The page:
This year's nominations may have been devoid of representation from English divisions, but there has been no shortage of individual brilliance from the Red Devils' Dutch hit-manCOMMENT
By Ewan Roberts
On Monday night, the good and the great of world football descended upon Zurich for the annual Ballon d’Or ceremony. But in a major dent to the ego of the Greatest League in the World™, there was no Premier League representation.
Just like last year, the three-man shortlist of nominees was made up exclusively of La Liga stars: Real Madrid’s Cristiano Ronaldo, and Barcelona pair Andres Iniesta and – the winner of the award – Lionel Messi, while the Team of the Year featured no players based outside of Spain.
Were it not for the brilliance of Barca’s Atomic Flea and his abacus-shattering 91-goal haul in the year 2012, Ronaldo would be the player being compared against the legends of yesteryear; instead, Ronaldo is only ever judged in relation to the 25-year-old Argentine, in whose shadow he nevertheless manages to glisten.
Messi and Ronaldo stand apart from other players, their dominance over the sport is unquestionable, but behind them is a plethora of extremely talented players competing for the title of “best of the rest” – and, though he received just 1.45% of the total Ballon d’Or vote, Robin van Persie is right at the front of that scramble.
|FIFA BALLON D'OR 2012 RESULTS
|PERCENTAGE OF TOTAL FINAL VOTE
|1. LIONEL MESSI
2. CRISTIANO RONALDO
3. ANDRES INIESTA
5. RADAMEL FALCAO
6. IKER CASILLAS
7. ANDREA PIRLO
8. DIDIER DROGBA
9. ROBIN VAN PERSIE
10. ZLATAN IBRAHIMOVIC
But van Persie is close to establishing himself as both the third best player in the world and the best out-and-out striker. The Dutchman has already notched 16 goals this season (as many as Ronaldo), and topped the Premier League’s scoring charts in the 2011-12 season too.
The Manchester United forward has been sensational for his new club, carrying on the good form he showed with Arsenal. Were it not for the Dutchman, the Gunners would not be playing Champions League football this year, with van Persie single-handedly dragging the north London club to third-place in the league.
Last season, the 29-year-old scored 30 league goals, the highest end of season total since Ronaldo was gracing the Premier League, as well as contributing nine assists – a combined tally which accounted for 52.7% of all Arsenal’s league goals.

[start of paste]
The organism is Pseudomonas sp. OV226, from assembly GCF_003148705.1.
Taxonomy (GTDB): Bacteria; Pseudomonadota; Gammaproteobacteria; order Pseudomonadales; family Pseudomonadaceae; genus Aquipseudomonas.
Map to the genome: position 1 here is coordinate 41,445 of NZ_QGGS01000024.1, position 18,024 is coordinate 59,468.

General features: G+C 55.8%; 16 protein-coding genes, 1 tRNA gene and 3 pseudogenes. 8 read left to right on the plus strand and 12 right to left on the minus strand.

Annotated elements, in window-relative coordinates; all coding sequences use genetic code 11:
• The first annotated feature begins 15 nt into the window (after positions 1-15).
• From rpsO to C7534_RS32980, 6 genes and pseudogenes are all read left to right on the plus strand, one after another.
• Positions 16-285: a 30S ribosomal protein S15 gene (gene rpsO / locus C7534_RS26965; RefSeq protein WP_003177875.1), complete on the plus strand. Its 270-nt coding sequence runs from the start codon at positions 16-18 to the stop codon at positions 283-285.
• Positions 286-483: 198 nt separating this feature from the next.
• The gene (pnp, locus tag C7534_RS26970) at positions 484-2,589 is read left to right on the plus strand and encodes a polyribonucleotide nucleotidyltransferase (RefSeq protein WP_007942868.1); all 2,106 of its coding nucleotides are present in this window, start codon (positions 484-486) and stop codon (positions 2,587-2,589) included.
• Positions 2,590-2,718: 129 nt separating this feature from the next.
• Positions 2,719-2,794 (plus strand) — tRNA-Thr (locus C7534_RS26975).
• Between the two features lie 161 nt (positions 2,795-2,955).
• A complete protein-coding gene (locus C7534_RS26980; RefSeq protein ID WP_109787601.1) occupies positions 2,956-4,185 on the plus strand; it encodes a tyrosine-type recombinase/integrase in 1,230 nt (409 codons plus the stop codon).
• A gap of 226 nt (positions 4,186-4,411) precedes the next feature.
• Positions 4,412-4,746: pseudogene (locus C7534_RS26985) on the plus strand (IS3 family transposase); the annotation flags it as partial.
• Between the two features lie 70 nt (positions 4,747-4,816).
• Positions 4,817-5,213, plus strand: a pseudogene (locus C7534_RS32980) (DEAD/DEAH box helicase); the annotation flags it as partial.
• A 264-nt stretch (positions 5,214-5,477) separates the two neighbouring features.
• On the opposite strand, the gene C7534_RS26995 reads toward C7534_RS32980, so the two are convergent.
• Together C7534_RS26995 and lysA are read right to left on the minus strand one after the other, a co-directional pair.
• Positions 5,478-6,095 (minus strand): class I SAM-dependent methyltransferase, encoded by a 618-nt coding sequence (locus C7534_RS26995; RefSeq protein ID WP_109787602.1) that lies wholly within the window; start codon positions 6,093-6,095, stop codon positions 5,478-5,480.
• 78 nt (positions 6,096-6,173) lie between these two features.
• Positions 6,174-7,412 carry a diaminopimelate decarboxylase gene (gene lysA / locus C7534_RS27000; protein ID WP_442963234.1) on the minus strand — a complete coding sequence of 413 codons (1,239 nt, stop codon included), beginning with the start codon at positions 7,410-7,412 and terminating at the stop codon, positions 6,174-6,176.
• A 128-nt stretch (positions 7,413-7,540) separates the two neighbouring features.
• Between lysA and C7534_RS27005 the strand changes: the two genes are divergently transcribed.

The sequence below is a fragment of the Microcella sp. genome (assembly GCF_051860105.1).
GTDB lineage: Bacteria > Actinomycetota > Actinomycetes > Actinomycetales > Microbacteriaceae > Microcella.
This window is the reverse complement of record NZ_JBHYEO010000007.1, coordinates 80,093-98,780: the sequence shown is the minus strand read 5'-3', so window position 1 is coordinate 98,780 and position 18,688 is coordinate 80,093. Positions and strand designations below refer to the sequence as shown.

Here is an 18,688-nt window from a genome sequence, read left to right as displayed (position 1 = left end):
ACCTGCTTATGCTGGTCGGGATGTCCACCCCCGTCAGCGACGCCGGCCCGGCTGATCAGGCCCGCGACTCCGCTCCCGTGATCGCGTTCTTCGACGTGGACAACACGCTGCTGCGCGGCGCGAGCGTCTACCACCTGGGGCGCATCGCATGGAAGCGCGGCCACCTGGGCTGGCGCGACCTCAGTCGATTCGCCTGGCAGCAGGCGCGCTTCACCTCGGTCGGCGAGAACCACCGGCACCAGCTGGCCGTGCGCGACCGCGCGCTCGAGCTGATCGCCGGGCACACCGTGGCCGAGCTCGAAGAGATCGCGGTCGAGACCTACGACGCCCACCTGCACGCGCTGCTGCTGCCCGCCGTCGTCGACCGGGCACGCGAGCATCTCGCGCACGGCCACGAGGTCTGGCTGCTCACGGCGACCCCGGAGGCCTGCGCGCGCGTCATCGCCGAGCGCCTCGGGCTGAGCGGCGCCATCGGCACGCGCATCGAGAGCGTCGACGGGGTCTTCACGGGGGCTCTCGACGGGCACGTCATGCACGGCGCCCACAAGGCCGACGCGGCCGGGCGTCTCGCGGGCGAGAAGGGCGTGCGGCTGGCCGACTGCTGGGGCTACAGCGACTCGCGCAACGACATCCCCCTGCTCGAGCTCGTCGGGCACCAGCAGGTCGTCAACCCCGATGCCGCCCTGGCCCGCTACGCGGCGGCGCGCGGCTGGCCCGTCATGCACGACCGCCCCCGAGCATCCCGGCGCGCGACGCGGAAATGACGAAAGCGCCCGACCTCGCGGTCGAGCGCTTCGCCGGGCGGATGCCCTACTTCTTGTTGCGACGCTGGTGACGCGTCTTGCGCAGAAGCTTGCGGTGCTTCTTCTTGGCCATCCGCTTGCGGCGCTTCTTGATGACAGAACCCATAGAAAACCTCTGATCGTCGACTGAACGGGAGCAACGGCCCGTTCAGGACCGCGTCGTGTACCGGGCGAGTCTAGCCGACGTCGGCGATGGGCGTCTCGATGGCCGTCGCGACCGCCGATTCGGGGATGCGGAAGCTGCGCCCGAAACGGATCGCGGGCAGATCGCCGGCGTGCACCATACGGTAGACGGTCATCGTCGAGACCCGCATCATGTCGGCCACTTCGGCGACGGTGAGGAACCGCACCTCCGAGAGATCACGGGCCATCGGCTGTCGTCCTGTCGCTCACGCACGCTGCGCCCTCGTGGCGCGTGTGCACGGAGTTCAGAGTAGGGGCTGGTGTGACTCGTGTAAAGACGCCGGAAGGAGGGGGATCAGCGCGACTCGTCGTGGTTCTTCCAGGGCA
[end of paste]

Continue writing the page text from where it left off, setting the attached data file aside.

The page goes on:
There is an ominous inevitability about the Dutchman when he cocks his majestically ferocious left boot, and an air of defeated resignation from goalkeepers and defenders when he approaches the goal.
In all competitions with the Red Devils this season, van Persie has scored or assisted every 76 minutes, which compares favourably with Ballon d’Or runner-up Ronaldo, who has directly contributed to a goal every 81 minutes.
Radamel Falcao and Zlatan Ibrahimovic are perhaps the biggest rivals to van Persie’s chief bridesmaid aspirations, but the Dutchman is more talismanic than either; his mere presence induces dread-filled panic amongst opposition defences, and he does not possess the peripheral tendencies of either player.
Van Persie, with his 46 league goals in the last season-and-a-half, is also producing brilliance in an extremely competitive league, whereas Paris Saint-Germain’s brooding Swede is dominating against mediocre opposition. The difference in quality is highlighted by the sheer volume of Ligue 1 exports that have failed elsewhere (last year’s topscorer Olivier Giroud has struggled to replicate his Montpellier form in England, likewise Marouane Chamakh).
Van Persie has also established himself as a scorer of vital goals. He’s not a flat-track bully, he does not simply obliterate minnows in games that are already won. This year’s Premier League coverage has been plastered with the phrase ‘every goal matters’, and for van Persie they usually do.
The summer signing has scored in eight of his last nine games (but only struck twice or more once) – half of which were one-goal margin victories. So many of the Dutchman’s goals are worth valuable points, whereas many of Falcao’s goals are simply inflicting further punishment and embarrassment on an already beaten side – 47% of the Colombian’s 17 league goals this year came in just two games (against Athletic Bilbao and Deportivo).
The speed with which Sir Alex Ferguson’s side has come to rely on van Persie is startling, and it underlines the immense quality of the player.
He’s become one of United’s greatest ever get-out-of-jail-free cards, embracing the never-say-die attitude that has typified the Red Devils during the Scottish manager’s 26-year reign. The Dutchman was to the rescue once more against West Ham, keeping the club in the FA Cup like a one-man A-Team, his every pitter-patter on the Upton Park pitch like a note from the 80’s TV show’s rumbustious and rousing theme tune.
“You take away Messi and Ronaldo, and van Persie is probably the best player in the world,” defeated Hammer Joe Cole said after the match. “He is a joy to watch and a pain to play against.”
'If you have a problem, if no one else can help', then, in Man Utd’s case, you can most definitely call upon Robin van Persie. Sir Alex is loving how his Dutch masterplan has come together, and the Red Devils’ aspirations domestically and in Europe will hinge on his contributions – and, in doing so, his worth will be revealed to the rest of Europe who so criminally overlooked him this year.
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